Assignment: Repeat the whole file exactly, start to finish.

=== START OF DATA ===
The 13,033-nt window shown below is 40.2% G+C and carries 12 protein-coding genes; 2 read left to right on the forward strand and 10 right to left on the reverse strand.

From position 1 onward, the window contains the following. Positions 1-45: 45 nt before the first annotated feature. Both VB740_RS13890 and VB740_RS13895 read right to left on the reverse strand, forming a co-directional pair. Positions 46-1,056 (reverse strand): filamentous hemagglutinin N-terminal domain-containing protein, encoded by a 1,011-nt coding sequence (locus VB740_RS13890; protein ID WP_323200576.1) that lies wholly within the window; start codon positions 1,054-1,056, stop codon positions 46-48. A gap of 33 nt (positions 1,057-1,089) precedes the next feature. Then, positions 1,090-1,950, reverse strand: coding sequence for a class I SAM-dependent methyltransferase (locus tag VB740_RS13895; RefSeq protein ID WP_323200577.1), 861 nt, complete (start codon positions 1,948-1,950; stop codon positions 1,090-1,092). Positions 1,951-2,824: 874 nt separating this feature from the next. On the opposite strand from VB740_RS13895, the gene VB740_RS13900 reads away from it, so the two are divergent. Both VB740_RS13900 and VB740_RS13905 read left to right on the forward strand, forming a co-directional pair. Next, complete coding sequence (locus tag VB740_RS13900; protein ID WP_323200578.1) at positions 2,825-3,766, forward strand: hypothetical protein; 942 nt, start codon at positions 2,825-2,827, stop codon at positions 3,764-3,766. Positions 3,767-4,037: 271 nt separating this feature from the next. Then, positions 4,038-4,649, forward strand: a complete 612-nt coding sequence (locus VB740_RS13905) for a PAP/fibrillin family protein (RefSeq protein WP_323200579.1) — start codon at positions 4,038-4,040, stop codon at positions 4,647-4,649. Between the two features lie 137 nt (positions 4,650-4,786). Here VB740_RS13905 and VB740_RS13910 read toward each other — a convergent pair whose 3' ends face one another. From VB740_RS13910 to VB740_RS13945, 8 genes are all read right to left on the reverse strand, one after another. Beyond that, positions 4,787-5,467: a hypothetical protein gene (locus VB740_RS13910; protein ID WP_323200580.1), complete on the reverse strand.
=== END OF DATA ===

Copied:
The 13,033-nt window shown below is 40.2% G+C and carries 12 protein-coding genes; 2 read left to right on the forward strand and 10 right to left on the reverse strand.

From position 1 onward, the window contains the following. Positions 1-45: 45 nt before the first annotated feature. Both VB740_RS13890 and VB740_RS13895 read right to left on the reverse strand, forming a co-directional pair. Positions 46-1,056 (reverse strand): filamentous hemagglutinin N-terminal domain-containing protein, encoded by a 1,011-nt coding sequence (locus VB740_RS13890; protein ID WP_323200576.1) that lies wholly within the window; start codon positions 1,054-1,056, stop codon positions 46-48. A gap of 33 nt (positions 1,057-1,089) precedes the next feature. Then, positions 1,090-1,950, reverse strand: coding sequence for a class I SAM-dependent methyltransferase (locus tag VB740_RS13895; RefSeq protein ID WP_323200577.1), 861 nt, complete (start codon positions 1,948-1,950; stop codon positions 1,090-1,092). Positions 1,951-2,824: 874 nt separating this feature from the next. On the opposite strand from VB740_RS13895, the gene VB740_RS13900 reads away from it, so the two are divergent. Both VB740_RS13900 and VB740_RS13905 read left to right on the forward strand, forming a co-directional pair. Next, complete coding sequence (locus tag VB740_RS13900; protein ID WP_323200578.1) at positions 2,825-3,766, forward strand: hypothetical protein; 942 nt, start codon at positions 2,825-2,827, stop codon at positions 3,764-3,766. Positions 3,767-4,037: 271 nt separating this feature from the next. Then, positions 4,038-4,649, forward strand: a complete 612-nt coding sequence (locus VB740_RS13905) for a PAP/fibrillin family protein (RefSeq protein WP_323200579.1) — start codon at positions 4,038-4,040, stop codon at positions 4,647-4,649. Between the two features lie 137 nt (positions 4,650-4,786). Here VB740_RS13905 and VB740_RS13910 read toward each other — a convergent pair whose 3' ends face one another. From VB740_RS13910 to VB740_RS13945, 8 genes are all read right to left on the reverse strand, one after another. Beyond that, positions 4,787-5,467: a hypothetical protein gene (locus VB740_RS13910; protein ID WP_323200580.1), complete on the reverse strand.